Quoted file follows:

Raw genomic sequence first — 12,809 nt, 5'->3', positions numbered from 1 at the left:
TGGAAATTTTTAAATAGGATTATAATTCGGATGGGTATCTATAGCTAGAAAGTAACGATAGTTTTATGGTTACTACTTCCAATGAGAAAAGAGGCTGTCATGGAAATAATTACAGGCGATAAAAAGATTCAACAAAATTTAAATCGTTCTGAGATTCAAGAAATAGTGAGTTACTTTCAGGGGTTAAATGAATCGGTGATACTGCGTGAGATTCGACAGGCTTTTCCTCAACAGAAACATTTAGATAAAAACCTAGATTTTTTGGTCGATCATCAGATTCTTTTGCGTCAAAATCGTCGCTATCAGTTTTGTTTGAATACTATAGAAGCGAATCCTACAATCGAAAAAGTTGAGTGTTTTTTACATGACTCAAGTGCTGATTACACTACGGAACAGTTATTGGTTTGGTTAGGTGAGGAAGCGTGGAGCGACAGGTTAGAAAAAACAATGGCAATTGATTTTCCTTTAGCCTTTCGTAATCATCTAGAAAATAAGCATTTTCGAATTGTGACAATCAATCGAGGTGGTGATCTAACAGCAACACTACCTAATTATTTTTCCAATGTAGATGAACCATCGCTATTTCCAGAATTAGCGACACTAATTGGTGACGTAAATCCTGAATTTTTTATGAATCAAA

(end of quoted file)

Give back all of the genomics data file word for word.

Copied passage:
Raw genomic sequence first — 12,809 nt, 5'->3', positions numbered from 1 at the left:
TGGAAATTTTTAAATAGGATTATAATTCGGATGGGTATCTATAGCTAGAAAGTAACGATAGTTTTATGGTTACTACTTCCAATGAGAAAAGAGGCTGTCATGGAAATAATTACAGGCGATAAAAAGATTCAACAAAATTTAAATCGTTCTGAGATTCAAGAAATAGTGAGTTACTTTCAGGGGTTAAATGAATCGGTGATACTGCGTGAGATTCGACAGGCTTTTCCTCAACAGAAACATTTAGATAAAAACCTAGATTTTTTGGTCGATCATCAGATTCTTTTGCGTCAAAATCGTCGCTATCAGTTTTGTTTGAATACTATAGAAGCGAATCCTACAATCGAAAAAGTTGAGTGTTTTTTACATGACTCAAGTGCTGATTACACTACGGAACAGTTATTGGTTTGGTTAGGTGAGGAAGCGTGGAGCGACAGGTTAGAAAAAACAATGGCAATTGATTTTCCTTTAGCCTTTCGTAATCATCTAGAAAATAAGCATTTTCGAATTGTGACAATCAATCGAGGTGGTGATCTAACAGCAACACTACCTAATTATTTTTCCAATGTAGATGAACCATCGCTATTTCCAGAATTAGCGACACTAATTGGTGACGTAAATCCTGAATTTTTTATGAATCAAA